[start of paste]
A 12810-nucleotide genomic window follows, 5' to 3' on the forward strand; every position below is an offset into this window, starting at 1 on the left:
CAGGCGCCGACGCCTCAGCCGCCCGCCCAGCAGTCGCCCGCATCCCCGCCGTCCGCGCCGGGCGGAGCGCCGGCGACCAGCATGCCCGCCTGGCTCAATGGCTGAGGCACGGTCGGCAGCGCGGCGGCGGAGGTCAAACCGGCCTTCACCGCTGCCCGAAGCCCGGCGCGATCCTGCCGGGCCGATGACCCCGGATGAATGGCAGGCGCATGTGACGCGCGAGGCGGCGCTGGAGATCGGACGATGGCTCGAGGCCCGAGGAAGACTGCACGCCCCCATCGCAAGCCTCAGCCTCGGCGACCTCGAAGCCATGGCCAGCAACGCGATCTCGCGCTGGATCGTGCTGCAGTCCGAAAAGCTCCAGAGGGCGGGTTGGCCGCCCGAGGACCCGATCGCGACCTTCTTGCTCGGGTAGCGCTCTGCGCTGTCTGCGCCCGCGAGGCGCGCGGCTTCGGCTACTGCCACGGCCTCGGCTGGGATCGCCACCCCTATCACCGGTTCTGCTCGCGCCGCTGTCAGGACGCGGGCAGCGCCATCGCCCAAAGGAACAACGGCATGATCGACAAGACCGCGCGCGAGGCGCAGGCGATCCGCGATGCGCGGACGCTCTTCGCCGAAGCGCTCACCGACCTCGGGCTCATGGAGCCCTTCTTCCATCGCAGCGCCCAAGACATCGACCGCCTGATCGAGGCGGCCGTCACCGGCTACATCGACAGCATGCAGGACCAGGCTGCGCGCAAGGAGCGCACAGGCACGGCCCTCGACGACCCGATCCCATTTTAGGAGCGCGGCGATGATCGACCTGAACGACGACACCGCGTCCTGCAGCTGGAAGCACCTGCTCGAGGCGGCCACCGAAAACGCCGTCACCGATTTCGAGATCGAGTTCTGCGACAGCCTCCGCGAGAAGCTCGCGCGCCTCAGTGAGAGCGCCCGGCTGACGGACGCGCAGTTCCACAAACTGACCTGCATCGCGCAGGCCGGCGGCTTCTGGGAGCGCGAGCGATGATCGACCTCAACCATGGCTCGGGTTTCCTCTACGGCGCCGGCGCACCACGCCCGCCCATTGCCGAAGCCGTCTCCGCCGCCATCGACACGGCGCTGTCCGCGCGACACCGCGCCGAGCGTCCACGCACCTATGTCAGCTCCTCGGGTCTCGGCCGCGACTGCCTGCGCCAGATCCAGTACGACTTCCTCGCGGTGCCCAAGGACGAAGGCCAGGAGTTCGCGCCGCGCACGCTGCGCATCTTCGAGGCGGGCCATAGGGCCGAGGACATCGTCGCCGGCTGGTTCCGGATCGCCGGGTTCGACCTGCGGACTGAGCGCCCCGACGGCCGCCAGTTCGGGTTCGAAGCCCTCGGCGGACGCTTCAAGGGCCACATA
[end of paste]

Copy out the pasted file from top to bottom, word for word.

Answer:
A 12810-nucleotide genomic window follows, 5' to 3' on the forward strand; every position below is an offset into this window, starting at 1 on the left:
CAGGCGCCGACGCCTCAGCCGCCCGCCCAGCAGTCGCCCGCATCCCCGCCGTCCGCGCCGGGCGGAGCGCCGGCGACCAGCATGCCCGCCTGGCTCAATGGCTGAGGCACGGTCGGCAGCGCGGCGGCGGAGGTCAAACCGGCCTTCACCGCTGCCCGAAGCCCGGCGCGATCCTGCCGGGCCGATGACCCCGGATGAATGGCAGGCGCATGTGACGCGCGAGGCGGCGCTGGAGATCGGACGATGGCTCGAGGCCCGAGGAAGACTGCACGCCCCCATCGCAAGCCTCAGCCTCGGCGACCTCGAAGCCATGGCCAGCAACGCGATCTCGCGCTGGATCGTGCTGCAGTCCGAAAAGCTCCAGAGGGCGGGTTGGCCGCCCGAGGACCCGATCGCGACCTTCTTGCTCGGGTAGCGCTCTGCGCTGTCTGCGCCCGCGAGGCGCGCGGCTTCGGCTACTGCCACGGCCTCGGCTGGGATCGCCACCCCTATCACCGGTTCTGCTCGCGCCGCTGTCAGGACGCGGGCAGCGCCATCGCCCAAAGGAACAACGGCATGATCGACAAGACCGCGCGCGAGGCGCAGGCGATCCGCGATGCGCGGACGCTCTTCGCCGAAGCGCTCACCGACCTCGGGCTCATGGAGCCCTTCTTCCATCGCAGCGCCCAAGACATCGACCGCCTGATCGAGGCGGCCGTCACCGGCTACATCGACAGCATGCAGGACCAGGCTGCGCGCAAGGAGCGCACAGGCACGGCCCTCGACGACCCGATCCCATTTTAGGAGCGCGGCGATGATCGACCTGAACGACGACACCGCGTCCTGCAGCTGGAAGCACCTGCTCGAGGCGGCCACCGAAAACGCCGTCACCGATTTCGAGATCGAGTTCTGCGACAGCCTCCGCGAGAAGCTCGCGCGCCTCAGTGAGAGCGCCCGGCTGACGGACGCGCAGTTCCACAAACTGACCTGCATCGCGCAGGCCGGCGGCTTCTGGGAGCGCGAGCGATGATCGACCTCAACCATGGCTCGGGTTTCCTCTACGGCGCCGGCGCACCACGCCCGCCCATTGCCGAAGCCGTCTCCGCCGCCATCGACACGGCGCTGTCCGCGCGACACCGCGCCGAGCGTCCACGCACCTATGTCAGCTCCTCGGGTCTCGGCCGCGACTGCCTGCGCCAGATCCAGTACGACTTCCTCGCGGTGCCCAAGGACGAAGGCCAGGAGTTCGCGCCGCGCACGCTGCGCATCTTCGAGGCGGGCCATAGGGCCGAGGACATCGTCGCCGGCTGGTTCCGGATCGCCGGGTTCGACCTGCGGACTGAGCGCCCCGACGGCCGCCAGTTCGGGTTCGAAGCCCTCGGCGGACGCTTCAAGGGCCACATA